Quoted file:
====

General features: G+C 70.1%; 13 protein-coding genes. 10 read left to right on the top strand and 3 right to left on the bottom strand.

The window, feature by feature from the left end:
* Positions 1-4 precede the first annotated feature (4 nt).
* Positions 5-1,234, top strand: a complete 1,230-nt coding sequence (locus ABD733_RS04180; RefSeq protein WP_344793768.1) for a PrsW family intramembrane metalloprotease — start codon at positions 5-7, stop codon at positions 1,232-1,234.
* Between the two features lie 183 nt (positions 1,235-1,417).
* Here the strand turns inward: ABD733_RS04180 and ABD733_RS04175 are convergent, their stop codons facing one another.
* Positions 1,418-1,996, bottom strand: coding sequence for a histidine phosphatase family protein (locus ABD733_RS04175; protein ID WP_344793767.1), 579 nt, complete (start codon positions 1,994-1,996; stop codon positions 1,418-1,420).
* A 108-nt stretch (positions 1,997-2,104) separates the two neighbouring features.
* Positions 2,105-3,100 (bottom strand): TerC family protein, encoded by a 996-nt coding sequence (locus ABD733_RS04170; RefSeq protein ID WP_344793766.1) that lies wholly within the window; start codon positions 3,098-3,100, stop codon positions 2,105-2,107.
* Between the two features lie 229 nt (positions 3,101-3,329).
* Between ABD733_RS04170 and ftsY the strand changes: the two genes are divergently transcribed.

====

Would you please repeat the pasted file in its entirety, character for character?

General features: G+C 70.1%; 13 protein-coding genes. 10 read left to right on the top strand and 3 right to left on the bottom strand.

The window, feature by feature from the left end:
* Positions 1-4 precede the first annotated feature (4 nt).
* Positions 5-1,234, top strand: a complete 1,230-nt coding sequence (locus ABD733_RS04180; RefSeq protein WP_344793768.1) for a PrsW family intramembrane metalloprotease — start codon at positions 5-7, stop codon at positions 1,232-1,234.
* Between the two features lie 183 nt (positions 1,235-1,417).
* Here the strand turns inward: ABD733_RS04180 and ABD733_RS04175 are convergent, their stop codons facing one another.
* Positions 1,418-1,996, bottom strand: coding sequence for a histidine phosphatase family protein (locus ABD733_RS04175; protein ID WP_344793767.1), 579 nt, complete (start codon positions 1,994-1,996; stop codon positions 1,418-1,420).
* A 108-nt stretch (positions 1,997-2,104) separates the two neighbouring features.
* Positions 2,105-3,100 (bottom strand): TerC family protein, encoded by a 996-nt coding sequence (locus ABD733_RS04170; RefSeq protein ID WP_344793766.1) that lies wholly within the window; start codon positions 3,098-3,100, stop codon positions 2,105-2,107.
* Between the two features lie 229 nt (positions 3,101-3,329).
* Between ABD733_RS04170 and ftsY the strand changes: the two genes are divergently transcribed.